Although Queen is one of the biggest bands of all-time, they are still a hit-driven act in the eyes of the general public. There’s nothing wrong with successful singles, but I’ve always thought that at the core of the band’s philosophy lies a playfulness and musical diversity that can only be experienced when listening to their full albums. So forget about Radio Gaga for one second and let’s explore ten of their most interesting deep cuts.
Although credited to Freddie Mercury, my favorite thing about “Liar” is that it’s a showcase for the band as a whole. The rhythm section is incredibly tight, while May’s crunchy guitar drives this 6-minute, multi-part epic taken from their debut album. There are some people who swear Queen was never better than in their pre-fame early years, and while I don’t necessarily agree, a song like this would definitely make a convincing case for that statement.
9. “Dragon Attack”
“Dragon Attack” is one of the songs that indicated the band’s shift towards a more rhythm-driven sound with the 1980s The Game album. Every member seems to be having fun playing this funky, groovy gem, and the fact that it became a live favorite proves that it was equally as fun for the audiences to hear. Plus, bassist John Deacon once said it was his favorite Queen song ever, and who are we to disagree?
8. “Back Chat”
If “Dragon Attack” merely signaled a change, then “Back Chat” represents a full dive into that new style with no looking back. It is one of the band’s full-on funk/disco tracks, taken from an album that still polarizes listeners to this day. Me, I think it works wonderfully – it is another testament to just how many genres Queen could do convincingly and how tight of an instrumental groove they could lock into. It is impossible to sit down when listening to this one.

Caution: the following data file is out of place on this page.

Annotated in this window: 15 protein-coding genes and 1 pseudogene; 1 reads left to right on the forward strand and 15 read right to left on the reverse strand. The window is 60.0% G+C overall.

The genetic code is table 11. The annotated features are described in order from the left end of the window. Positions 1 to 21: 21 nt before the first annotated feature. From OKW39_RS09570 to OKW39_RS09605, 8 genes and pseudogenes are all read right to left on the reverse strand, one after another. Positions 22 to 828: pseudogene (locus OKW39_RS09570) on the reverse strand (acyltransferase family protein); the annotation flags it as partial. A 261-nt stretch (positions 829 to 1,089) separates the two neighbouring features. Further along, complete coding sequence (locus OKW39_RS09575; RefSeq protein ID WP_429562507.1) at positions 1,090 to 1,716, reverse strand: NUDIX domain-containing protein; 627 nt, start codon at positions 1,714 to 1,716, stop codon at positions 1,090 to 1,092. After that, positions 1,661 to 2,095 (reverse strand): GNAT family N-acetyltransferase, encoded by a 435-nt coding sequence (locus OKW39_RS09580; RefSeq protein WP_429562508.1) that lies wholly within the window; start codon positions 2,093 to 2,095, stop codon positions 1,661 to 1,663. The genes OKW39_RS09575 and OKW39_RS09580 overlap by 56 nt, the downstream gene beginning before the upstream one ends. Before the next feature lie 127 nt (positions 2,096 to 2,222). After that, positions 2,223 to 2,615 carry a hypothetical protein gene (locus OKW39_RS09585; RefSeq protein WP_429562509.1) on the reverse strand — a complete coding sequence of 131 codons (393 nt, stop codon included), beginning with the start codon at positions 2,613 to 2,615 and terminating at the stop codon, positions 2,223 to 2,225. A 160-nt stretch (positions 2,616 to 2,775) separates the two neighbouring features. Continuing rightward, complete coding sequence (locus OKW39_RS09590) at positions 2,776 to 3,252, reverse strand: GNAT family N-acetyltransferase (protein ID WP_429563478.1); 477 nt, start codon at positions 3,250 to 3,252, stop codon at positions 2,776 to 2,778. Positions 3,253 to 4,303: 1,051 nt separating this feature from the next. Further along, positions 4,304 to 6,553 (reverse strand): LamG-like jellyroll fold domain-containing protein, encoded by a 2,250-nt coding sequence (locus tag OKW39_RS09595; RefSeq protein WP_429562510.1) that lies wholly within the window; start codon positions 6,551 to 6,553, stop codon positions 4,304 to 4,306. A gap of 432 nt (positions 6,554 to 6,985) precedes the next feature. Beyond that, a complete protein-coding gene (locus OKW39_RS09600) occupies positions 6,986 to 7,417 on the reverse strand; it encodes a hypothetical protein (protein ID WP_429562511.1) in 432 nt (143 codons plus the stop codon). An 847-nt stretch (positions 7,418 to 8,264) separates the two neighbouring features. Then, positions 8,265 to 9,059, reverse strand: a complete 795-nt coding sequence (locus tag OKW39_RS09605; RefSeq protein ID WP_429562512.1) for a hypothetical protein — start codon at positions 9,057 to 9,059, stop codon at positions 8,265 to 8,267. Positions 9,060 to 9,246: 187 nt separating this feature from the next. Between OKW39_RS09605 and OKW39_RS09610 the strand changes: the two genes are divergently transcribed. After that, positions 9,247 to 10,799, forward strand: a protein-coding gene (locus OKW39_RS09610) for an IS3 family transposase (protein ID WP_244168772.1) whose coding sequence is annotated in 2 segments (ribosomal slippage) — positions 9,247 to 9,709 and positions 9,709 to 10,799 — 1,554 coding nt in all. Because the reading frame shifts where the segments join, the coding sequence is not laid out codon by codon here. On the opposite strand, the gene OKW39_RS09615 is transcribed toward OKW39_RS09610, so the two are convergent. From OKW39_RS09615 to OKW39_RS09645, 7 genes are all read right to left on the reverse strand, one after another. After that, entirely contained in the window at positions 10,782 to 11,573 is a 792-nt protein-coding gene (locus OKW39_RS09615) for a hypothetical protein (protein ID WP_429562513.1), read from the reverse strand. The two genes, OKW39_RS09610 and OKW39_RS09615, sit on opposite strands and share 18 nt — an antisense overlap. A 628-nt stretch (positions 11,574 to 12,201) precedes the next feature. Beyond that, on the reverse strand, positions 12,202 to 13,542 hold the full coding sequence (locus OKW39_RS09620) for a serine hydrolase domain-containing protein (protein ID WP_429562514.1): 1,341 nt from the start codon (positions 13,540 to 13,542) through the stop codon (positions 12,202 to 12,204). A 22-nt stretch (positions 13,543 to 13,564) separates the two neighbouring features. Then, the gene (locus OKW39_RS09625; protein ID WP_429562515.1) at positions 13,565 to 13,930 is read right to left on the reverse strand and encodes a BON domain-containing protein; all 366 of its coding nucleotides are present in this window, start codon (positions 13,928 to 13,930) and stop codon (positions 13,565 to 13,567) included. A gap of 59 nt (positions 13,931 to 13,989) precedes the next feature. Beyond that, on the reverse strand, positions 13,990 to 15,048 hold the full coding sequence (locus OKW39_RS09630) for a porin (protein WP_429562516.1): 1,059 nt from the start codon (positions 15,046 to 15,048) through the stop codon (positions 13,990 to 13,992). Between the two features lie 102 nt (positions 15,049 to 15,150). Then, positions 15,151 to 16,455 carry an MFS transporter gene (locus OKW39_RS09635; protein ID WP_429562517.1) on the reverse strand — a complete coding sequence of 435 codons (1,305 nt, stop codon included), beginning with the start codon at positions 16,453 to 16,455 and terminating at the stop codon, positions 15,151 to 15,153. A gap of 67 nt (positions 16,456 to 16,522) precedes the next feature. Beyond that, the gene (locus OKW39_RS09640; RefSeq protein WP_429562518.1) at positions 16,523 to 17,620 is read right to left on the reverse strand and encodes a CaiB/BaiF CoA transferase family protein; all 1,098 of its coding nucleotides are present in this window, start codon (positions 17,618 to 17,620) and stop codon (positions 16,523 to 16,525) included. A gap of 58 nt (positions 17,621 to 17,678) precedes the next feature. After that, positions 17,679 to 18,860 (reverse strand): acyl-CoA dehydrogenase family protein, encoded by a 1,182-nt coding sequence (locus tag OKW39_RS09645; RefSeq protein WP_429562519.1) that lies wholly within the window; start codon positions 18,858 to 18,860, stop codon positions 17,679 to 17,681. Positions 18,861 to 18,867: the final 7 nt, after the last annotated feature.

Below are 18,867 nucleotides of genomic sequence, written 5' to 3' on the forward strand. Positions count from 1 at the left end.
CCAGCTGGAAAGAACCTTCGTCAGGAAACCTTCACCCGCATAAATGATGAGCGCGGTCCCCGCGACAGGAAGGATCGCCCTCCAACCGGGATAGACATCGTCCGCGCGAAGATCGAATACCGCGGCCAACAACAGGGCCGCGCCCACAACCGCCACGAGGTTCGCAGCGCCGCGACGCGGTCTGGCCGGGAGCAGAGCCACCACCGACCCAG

7. “You Take My Breath Away”
Those under the impression that Queen was all about pomp and stadium anthems should give “You Take My Breath Away” a listen. I know the effect it had on me – having grown up with “Bohemian Rhapsody” and “I Want to Break Free” being played to death by radio stations, this song felt a like a fresh breath of air (excuse the pun). It’s nothing more than Freddie singing a love ballad accompanied by his piano, but what a gorgeous and affecting ballad this is, making the subject of the lyrics sound more like a deity than an actual human being.
“Mustapha” may sound like just a warm-up exercise for Freddie Mercury’s voice, but even so, it is the exercise of one of rock’s greatest vocalists. He seems to be making up the lyrics as he goes along (featuring words in both Arabic and English), but they’re set to such an infectious melody that it’s impossible not to sing along. And that metallic guitar break? Classic Brian May right there.
5. “Stone Cold Crazy”
One of my favorite Queen characteristics has always been their knack for experimentation. Especially in the ‘70s, it seemed like the band outright refused to settle upon only one genre, no matter how well it suited them. The fast, frantic rocker “Stone Cold Crazy” became one of the earliest examples ever of the thrash metal genre and was later even covered by Metallica. It seemed like just another day in the Queen world though – they pioneered an entire genre and then rapidly moved on to other things never to return to it again.